McConnell pulls ahead in Kentucky race, campaigns trade charges over ‘reckless’ mailers

McConnell eyeing upgrade to Senate Majority Leader


Senate Republican Leader Mitch McConnell is pulling away from Democratic challenger Alison Lundergan Grimes in the final stretch of this hard-fought race, polls show, as the incumbent looks to not only lock up a sixth term but also ascend to majority leader if his party takes the Senate.

The bitter rivals, though, haven’t stopped campaigning and are riding hard to the finish in a race punctuated by nasty disagreements – most recently, over a Republican campaign mailer that Grimes’ camp is calling a tool to scare voters.

“This is rock bottom,” Grimes told a crowd in Lebanon, Ky., Sunday night. “This is desperation. This is a scare tactic. This is voter intimidation. This is wrong.”

The GOP mailer has the words, “Election Violation Notice,” in all caps across the front. It goes on to essentially accuse Grimes of spreading “fraudulent information” to voters.

McConnell over the weekend defended the flier, which his campaign authorized, calling it “absolutely appropriate.”

“It just reflects what she's been doing on the air,” McConnell said Saturday, referring to the inside of the mailer, which defends him against Grimes' attack ads.

Each side is putting out controversial fliers in the final stretch. Another circulating from the state Democratic Party invoked race -- it features a black family and accuses McConnell of “targeting our president and the community” and “leading an effort to take away our right to vote.”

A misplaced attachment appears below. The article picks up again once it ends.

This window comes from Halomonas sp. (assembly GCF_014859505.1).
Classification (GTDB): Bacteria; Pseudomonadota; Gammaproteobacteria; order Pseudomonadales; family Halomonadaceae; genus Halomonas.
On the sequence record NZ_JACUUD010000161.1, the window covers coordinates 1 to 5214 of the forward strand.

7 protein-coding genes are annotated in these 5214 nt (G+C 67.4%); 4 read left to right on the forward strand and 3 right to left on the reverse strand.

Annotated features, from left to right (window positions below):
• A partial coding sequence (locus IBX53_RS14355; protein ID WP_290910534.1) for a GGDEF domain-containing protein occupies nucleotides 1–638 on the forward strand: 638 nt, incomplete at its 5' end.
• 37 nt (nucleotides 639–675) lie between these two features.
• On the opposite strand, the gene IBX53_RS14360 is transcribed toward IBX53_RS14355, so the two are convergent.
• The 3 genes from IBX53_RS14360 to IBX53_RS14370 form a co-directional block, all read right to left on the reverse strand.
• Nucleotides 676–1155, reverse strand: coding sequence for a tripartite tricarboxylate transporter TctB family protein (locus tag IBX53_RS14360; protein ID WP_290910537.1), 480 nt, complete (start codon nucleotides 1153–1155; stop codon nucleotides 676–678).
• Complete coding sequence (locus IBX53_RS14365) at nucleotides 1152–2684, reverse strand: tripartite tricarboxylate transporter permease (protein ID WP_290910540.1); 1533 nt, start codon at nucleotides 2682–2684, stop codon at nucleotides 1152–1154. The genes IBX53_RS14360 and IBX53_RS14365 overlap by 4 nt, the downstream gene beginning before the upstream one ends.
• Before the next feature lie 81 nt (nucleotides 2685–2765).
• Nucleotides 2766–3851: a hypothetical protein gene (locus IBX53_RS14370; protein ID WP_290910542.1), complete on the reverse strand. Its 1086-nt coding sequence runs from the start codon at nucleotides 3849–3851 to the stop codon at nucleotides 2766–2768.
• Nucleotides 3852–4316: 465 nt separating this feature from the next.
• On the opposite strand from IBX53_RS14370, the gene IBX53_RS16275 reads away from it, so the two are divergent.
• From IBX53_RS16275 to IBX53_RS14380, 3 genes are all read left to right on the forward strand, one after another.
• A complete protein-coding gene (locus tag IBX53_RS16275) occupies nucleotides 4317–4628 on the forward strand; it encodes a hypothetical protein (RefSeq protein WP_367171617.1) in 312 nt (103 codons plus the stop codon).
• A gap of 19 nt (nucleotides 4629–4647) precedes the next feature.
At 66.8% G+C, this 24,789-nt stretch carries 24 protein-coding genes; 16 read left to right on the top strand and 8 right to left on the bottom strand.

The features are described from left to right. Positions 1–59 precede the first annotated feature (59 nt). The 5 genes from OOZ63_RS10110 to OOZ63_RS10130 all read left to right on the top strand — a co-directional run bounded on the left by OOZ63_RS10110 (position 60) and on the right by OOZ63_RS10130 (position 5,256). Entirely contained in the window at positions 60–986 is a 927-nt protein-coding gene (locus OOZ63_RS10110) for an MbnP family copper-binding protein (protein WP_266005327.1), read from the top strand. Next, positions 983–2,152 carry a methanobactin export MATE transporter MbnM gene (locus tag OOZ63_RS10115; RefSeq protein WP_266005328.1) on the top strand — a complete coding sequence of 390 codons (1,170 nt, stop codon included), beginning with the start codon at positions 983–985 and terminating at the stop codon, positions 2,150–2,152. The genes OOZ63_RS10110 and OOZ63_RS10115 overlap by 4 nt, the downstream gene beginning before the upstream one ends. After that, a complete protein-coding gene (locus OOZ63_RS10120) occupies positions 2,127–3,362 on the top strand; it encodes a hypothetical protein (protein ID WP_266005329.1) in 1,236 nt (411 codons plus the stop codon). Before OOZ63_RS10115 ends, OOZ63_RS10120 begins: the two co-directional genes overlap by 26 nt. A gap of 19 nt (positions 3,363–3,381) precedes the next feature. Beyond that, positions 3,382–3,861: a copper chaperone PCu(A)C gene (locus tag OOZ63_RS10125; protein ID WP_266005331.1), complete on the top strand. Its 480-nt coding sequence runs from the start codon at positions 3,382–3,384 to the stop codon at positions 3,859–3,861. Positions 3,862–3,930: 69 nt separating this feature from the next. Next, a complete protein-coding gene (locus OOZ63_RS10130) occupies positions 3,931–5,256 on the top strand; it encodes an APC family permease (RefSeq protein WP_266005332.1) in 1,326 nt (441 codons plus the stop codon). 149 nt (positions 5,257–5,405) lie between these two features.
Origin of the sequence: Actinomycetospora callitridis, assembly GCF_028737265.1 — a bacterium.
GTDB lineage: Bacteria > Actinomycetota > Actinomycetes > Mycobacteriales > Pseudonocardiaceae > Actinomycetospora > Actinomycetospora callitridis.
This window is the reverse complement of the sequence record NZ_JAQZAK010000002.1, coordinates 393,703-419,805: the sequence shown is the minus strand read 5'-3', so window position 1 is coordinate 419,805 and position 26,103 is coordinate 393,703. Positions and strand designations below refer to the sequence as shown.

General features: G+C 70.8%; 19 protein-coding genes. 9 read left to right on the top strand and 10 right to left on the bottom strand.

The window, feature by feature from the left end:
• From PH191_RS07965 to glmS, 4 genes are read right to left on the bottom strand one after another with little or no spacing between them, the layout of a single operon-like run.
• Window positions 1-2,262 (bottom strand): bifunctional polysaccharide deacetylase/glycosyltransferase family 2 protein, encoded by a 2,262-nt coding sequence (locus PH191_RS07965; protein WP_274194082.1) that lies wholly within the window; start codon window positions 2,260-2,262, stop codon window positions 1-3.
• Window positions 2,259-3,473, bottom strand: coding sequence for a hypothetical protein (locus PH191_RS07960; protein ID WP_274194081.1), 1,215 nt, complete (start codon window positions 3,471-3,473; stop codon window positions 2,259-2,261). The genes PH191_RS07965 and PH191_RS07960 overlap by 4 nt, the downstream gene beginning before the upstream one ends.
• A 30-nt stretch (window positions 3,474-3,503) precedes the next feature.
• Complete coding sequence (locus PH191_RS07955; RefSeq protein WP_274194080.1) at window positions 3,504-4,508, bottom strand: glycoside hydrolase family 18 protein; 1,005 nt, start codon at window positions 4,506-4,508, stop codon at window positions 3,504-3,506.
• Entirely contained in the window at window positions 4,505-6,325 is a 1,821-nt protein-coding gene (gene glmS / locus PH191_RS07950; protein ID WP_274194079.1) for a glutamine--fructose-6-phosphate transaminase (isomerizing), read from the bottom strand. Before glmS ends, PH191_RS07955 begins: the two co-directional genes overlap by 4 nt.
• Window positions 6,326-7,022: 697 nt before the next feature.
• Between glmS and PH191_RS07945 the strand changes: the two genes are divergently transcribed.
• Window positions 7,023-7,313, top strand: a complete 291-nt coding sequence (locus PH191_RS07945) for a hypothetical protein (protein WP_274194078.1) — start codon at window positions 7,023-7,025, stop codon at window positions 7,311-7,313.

The McConnell campaign called it a “reckless attempt to sow racial division among Kentuckians with false information.”

But Grimes defended the mailer and told Fox News that McConnell’s record speaks for itself.

“He is the one that's voted against felons actually receiving re-enfranchisement,” Grimes said. “He's the one that has actually proposed government-issued IDs at the polls.”

The Real Clear Politics average of polls shows McConnell with more than a 7-point lead. The Rothenberg Political Report also moved the race from “lean Republican” to “Republican favored,” and an NBC News/Marist poll on Sunday showed McConnell has hit 50 percent and opened up a 9-point lead on Grimes.

McConnell has been preparing for this battle for a long time and has hammered a simple message about his opponent. He has dismissed Grimes as an inexperienced rubberstamp for the failed Obama agenda, on everything from ObamaCare to energy policies and the economy to national security.

“A new face to do what,” McConnell said Saturday in Mt. Sterling, Ky. “A new face to vote for the president's agenda. A new face for Harry Reid for majority leader of the Senate. She's a new face for the status quo.”

Grimes consistently has slammed McConnell as a right-wing Washington obstructionist in the pockets of big corporate interests.

“Mitch McConnell thinks we can't live without his seniority,” said Grimes. “Seniority might be worth something if our senator wasn't up for sale from the highest bidder.”